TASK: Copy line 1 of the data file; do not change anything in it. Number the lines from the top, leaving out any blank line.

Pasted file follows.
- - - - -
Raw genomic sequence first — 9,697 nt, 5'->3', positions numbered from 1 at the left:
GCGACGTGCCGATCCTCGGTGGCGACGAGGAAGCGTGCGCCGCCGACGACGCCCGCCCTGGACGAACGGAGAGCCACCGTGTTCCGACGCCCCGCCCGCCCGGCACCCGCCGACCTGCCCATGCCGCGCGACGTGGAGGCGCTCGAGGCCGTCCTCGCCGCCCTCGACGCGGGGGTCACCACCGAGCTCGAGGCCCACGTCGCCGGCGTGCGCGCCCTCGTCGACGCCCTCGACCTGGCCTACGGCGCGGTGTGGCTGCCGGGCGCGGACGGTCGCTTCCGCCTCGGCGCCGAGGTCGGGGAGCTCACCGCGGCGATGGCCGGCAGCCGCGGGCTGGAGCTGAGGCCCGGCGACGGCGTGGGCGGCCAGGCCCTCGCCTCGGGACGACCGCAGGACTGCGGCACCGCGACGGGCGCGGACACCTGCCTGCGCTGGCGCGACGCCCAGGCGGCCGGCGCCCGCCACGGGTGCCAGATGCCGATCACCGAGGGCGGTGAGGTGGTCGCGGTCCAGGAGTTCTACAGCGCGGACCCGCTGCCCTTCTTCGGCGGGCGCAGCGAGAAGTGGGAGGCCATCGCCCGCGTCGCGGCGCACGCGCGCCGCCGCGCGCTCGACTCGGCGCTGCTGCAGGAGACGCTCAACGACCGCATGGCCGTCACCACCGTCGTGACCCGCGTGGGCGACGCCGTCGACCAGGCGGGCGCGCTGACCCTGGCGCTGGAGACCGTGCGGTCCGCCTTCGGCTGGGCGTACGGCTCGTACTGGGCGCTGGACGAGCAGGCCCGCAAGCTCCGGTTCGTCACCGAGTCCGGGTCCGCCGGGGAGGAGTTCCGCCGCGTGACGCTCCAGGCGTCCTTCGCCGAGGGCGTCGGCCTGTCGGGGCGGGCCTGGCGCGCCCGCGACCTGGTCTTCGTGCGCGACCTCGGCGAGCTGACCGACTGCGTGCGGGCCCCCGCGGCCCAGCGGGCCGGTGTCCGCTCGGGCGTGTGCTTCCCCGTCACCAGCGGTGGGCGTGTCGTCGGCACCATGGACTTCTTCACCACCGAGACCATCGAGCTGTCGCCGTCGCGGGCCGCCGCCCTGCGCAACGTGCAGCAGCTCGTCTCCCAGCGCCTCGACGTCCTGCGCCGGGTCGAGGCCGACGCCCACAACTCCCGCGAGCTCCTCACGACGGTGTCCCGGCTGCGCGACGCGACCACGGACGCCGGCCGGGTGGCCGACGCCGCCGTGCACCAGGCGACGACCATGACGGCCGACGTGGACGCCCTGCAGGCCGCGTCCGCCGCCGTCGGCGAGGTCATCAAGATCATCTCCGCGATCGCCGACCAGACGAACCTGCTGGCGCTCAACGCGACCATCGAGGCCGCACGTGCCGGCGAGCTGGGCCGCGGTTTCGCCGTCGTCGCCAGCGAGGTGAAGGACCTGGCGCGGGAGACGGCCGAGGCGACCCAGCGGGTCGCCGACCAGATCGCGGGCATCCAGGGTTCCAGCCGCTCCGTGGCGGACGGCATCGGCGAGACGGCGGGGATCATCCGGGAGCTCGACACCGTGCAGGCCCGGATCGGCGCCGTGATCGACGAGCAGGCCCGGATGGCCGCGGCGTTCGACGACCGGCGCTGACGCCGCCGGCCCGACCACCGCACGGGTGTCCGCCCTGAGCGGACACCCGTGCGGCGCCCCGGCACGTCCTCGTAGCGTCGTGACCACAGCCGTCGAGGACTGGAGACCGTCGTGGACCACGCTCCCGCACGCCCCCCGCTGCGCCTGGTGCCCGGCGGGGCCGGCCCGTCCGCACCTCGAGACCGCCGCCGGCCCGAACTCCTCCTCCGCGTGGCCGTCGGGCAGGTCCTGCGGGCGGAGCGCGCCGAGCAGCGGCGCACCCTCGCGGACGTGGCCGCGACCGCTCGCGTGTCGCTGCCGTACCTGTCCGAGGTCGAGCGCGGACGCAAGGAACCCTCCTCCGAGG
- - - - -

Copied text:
Raw genomic sequence first — 9,697 nt, 5'->3', positions numbered from 1 at the left: